14ymedio, Yoani Sanchez, Generation Y, Havana, 15 September 2021 – salsa dancing or smiling with several Hollywood actors, this was Miguel Díaz-Canel’s look three years ago during a visit to New York. Now, cornered by the complaints after violently repressing the July 11th protests, the Cuban president finds himself isolated on the international scene, a repudiation from which Andrés Manuel López Obrador’s invitation to Mexico attempts to extract him.
When the citizens of that neighboring country celebrate the date of the Grito de Dolores on Thursday, a graying and grim figure will be among the guests at the commemoration. In just two months — since he insisted on national television that he was ready “for anything” and that “the combat order is given,” in a call to crush the protesters – the official-propaganda-imposed image of the pragmatic engineer has been shattered.
Although, since his occupation of the presidential chair, Díaz-Canel has been surrounded by criticism of not having been elected at the polls, the president came to enjoy the sympathy of those who were relieved that, at least, “his name is not Castro.” The political cabals mention him as a man from a generation with less guilt and “without bloodstained hands,” unlike his predecessors.
However, the same headlines of the newspapers that until recently called it a respite in the long family dynasty that has controlled this Island for more than half a century, now broadcast images of the police beating unarmed citizens, their fists raised in the cry of “libertad” – freedom – that has spread throughout the entire country, and mothers with tear stained faces whose children are locked up in cells without any respect for their legal procedural guarantees.
The entire publicity arsenal aimed at showing Díaz-Canel as an efficient, popular and modern administrator was inoperative after that day that divided contemporary Cuban history into two parts. Since then, the leaders who used to shake his hand, smile with him for the family photo or pat him on the back in meetings of international organizations, now flee from him and rebuke him.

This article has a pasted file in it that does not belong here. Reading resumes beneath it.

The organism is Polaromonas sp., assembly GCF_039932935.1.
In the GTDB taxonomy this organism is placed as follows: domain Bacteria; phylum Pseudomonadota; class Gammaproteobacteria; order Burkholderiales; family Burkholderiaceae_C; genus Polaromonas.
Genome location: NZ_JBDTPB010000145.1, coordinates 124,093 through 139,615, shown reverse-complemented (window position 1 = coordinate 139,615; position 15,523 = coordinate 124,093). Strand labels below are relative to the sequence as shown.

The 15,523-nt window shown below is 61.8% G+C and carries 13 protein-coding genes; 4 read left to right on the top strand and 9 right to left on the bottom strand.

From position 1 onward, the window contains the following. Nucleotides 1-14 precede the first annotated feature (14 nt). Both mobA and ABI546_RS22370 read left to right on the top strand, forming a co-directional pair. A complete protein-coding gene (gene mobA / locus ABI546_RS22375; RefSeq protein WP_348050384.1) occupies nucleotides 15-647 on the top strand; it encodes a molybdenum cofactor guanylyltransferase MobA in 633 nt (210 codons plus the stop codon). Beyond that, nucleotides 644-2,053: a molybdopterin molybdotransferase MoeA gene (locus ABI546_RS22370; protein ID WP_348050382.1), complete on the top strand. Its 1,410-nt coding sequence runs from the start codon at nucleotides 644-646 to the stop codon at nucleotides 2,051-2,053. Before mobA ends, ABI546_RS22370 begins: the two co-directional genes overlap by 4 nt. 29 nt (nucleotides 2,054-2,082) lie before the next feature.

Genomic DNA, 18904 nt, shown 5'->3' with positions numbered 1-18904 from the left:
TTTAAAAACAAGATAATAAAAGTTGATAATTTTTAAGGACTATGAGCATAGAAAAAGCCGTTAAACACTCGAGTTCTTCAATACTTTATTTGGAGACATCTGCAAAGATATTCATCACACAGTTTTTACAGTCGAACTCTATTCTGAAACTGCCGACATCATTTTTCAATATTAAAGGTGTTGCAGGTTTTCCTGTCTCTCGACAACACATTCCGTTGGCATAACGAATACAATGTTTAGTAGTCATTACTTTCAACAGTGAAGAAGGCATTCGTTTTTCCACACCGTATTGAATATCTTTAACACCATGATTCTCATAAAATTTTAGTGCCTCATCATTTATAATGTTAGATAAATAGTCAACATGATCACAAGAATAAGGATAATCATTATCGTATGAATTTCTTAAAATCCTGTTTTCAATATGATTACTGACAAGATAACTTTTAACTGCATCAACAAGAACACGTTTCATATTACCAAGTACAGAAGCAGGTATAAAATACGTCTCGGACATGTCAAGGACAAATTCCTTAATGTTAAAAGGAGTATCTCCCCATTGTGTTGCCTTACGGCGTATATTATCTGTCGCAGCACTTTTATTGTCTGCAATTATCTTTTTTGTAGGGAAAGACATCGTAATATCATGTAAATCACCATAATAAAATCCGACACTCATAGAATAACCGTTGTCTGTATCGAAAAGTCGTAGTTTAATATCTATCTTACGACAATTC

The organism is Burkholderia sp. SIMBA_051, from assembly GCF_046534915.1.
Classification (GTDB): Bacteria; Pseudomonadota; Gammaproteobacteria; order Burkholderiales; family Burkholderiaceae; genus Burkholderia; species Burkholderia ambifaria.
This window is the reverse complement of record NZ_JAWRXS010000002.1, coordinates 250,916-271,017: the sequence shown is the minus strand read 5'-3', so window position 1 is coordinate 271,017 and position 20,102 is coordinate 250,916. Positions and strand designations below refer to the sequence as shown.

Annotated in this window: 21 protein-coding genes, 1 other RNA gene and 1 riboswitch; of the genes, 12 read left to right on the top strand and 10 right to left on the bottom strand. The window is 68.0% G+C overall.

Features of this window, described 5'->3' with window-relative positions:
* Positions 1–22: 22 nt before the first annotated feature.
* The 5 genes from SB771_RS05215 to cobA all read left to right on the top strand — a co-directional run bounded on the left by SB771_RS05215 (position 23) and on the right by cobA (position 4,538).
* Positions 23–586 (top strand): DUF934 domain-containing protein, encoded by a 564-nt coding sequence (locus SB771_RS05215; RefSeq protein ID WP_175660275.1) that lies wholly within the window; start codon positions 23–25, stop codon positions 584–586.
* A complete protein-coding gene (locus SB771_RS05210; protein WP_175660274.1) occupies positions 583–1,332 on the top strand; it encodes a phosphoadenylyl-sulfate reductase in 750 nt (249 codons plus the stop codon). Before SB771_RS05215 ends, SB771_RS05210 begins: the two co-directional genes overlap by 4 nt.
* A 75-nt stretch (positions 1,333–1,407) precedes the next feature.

Only López Obrador has extended an invitation to this president whose people told him loud and clear that they do not want him and who responded with the arrogance of one who feels that he should not apologize, amend his course or give up his position to another. What is this gesture of the leader of Mexico’s Morena Party about? Is it in payment of an old ideological debt? Is he looking to inconvenience his political adversaries or a neighboring government? Was the request born in the Plaza of the Revolution in Havana and the Mexican could only say “yes”?
Aware that his trip raises criticism and suspicion, the man who is also the First Secretary of the Cuban Communist Party has preferred keep the details of his agenda under a cloak of secrecy. Information on the place or time when he will participate as a speaker in the Mexican national holidays has not even been offered. A mystery that seeks to avoid public rejection not only by hundreds of Cuban emigrants who are already organizing to reject his visit, but also by many other Mexicans who are in solidarity with the cause of democratic change on this island.
From the main focuses and starring lights of his tour of Russia, Ireland and Belarus a few years ago, Díaz-Canel will avoid journalists, and escape from public presentations and rope lines to prevent the uncomfortable image of another invited guest who shuns his greeting or leaves him with his hand in the air. It is a dangerous choreography, because rudeness and protest can await one anywhere.
The warmth and sympathy that his host professes will also clarify much of this trip: whether it is a simple formality or a resounding political endorsement of a dictator rejected by his people, a man who called for a fratricidal confrontation for which, hopefully, one day he may be tried in national or international courts. The number of yards that separate the two rulers in the main act, whether or not López Obrador mentions the Cuban, even the number of hours that he spends in Mexican territory, will all be very revealing. We will have to be attentive to each of these rituals.
But also, we will have to look towards the interior of the island in the absence of Díaz-Canel. His unpopularity is not unrelated to the “wolves of the pack” who are vying for power in Cuban. As soon as they feel that keeping him in the presidential chair endangers their control over the country, they will dispense with this Villa Clara engineer, a man unable to string three sentences together without making it sound like a boring litany dictated by others.
This trip may be designed to clean up his image outside of national borders, but it also risks things getting out of control at home. Be that as it may, López Obrador has chosen the sad role of supporting a man who will go down in Cuban history as a puppet who, on the day he could have cut the strings and acted with the greatness of a statesman, preferred repression. The old practice of the Castros, of the blow and the gag.
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